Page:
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Reflections on Becoming a Catholic Sister

Every woman hears God’s call uniquely. Read our stories of how we became Sisters of Mercy.

“It’s Not All about You!” – Reflection on Episode 2 of “The Sisterhood: Becoming Nuns”

December 9, 2014

By Sister Megan B.

Discernment“It’s not all about you”—this quote from one of the professed sisters captured my feelings about Episode 2 of “The Sisterhood.” In many ways, the show is all about them, the young women who are in the process of discernment. In many other ways, the show is about the religious communities who agreed to participate.

In talking about last night’s episode with the members of my local community, several questions arose:

  • From where did these young women come? Who selected them?
  • What preparation, if any, were the young women given before meeting with the communities?
  • How were the communities chosen? By whom?
  • What does it say about our culture that we broadcast and view reality TV?

And more profoundly:

  • What is the nature of religious life?
  • What is the nature of discernment?
  • What about prayer?
  • What about the vows?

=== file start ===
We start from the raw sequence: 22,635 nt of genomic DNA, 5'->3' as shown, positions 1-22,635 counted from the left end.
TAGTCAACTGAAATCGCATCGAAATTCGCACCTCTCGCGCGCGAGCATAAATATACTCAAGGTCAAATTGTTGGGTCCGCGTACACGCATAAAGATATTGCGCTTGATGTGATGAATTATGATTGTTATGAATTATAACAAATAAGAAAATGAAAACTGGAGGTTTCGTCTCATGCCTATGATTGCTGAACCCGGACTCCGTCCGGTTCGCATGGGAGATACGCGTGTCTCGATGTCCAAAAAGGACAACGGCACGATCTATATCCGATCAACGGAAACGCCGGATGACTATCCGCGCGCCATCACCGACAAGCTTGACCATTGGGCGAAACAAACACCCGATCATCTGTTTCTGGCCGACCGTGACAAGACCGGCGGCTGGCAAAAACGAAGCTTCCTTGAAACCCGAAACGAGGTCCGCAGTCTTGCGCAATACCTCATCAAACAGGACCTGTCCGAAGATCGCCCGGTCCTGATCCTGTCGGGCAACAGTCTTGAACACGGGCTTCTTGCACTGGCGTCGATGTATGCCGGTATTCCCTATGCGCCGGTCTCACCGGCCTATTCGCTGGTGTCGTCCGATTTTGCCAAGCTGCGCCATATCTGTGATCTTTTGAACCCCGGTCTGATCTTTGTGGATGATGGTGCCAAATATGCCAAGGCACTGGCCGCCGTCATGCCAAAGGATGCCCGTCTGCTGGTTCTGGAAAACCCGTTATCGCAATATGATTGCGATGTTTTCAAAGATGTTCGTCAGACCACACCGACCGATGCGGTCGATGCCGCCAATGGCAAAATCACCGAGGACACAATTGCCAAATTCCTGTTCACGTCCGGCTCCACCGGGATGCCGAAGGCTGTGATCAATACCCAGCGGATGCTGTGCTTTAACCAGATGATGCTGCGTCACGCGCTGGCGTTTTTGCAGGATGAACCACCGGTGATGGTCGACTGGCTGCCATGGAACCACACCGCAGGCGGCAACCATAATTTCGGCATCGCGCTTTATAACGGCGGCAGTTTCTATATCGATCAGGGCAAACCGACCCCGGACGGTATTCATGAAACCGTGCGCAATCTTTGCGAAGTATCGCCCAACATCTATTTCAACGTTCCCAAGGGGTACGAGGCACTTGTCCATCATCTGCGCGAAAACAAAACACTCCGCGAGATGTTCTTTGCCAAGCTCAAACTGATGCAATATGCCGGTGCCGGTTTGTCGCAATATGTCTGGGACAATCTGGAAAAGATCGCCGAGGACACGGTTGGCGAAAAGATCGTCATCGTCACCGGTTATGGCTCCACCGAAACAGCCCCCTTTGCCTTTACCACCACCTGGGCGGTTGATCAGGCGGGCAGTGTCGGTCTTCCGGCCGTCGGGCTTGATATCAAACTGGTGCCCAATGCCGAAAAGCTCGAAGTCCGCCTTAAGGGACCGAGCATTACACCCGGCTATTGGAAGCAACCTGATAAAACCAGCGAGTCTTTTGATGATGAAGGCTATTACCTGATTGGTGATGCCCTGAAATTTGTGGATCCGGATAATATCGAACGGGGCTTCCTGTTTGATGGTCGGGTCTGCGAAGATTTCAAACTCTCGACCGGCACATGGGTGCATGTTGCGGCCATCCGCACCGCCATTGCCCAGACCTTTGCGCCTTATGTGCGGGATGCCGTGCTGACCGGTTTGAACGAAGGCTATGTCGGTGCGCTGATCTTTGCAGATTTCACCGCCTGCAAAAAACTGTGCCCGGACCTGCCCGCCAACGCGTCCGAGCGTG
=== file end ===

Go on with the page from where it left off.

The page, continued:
• What about community life?
  • What about theological reflection on ministry?

And most importantly:

  • What about God?

While focusing on ministry and community life, Episode 2 felt more exploitative than Episode 1. I am still unclear about the purpose of the show, other than to show us a group of young women who have a wide range of personalities and experiences and who think that they might want to be sisters. I think that the show does a grave disservice to those women who do enter into serious discernment with a religious community.

I have found the column by Sister Susan Rose Francois, SSJ, on the Global Sisters Report website to be a measured reflection by a young religious. I recommend it as a way to hear another experience about a young women’s experience of religious life.

So, it’s not all about the young women or the sisters or us; in the end, it really is all about God and the needs of God’s people.

Read Sister Megan’s review of Episode 1 of “The Sisterhood” or learn more about how women become Sisters of Mercy.

Episode Two of “The Sisterhood”— Reflecting on Ministry and Community

December 3, 2014

By Sister Cynthia

Mercy CrossTwo aspects of being a sister were highlighted in the second episode of “The Sisterhood: Becoming Nuns” which aired last night. One is ministry – the way in which a particular religious community lives out its Gospel call to serve. What was hard about the ministry time in this episode was the seeming lack of preparation of the women for this immersion in a significant ministry to the aged. Once again, as during the first episode, I found myself wanting to yell back at the TV: “It’s not like this. IT’S NOT LIKE THIS!”

Ministry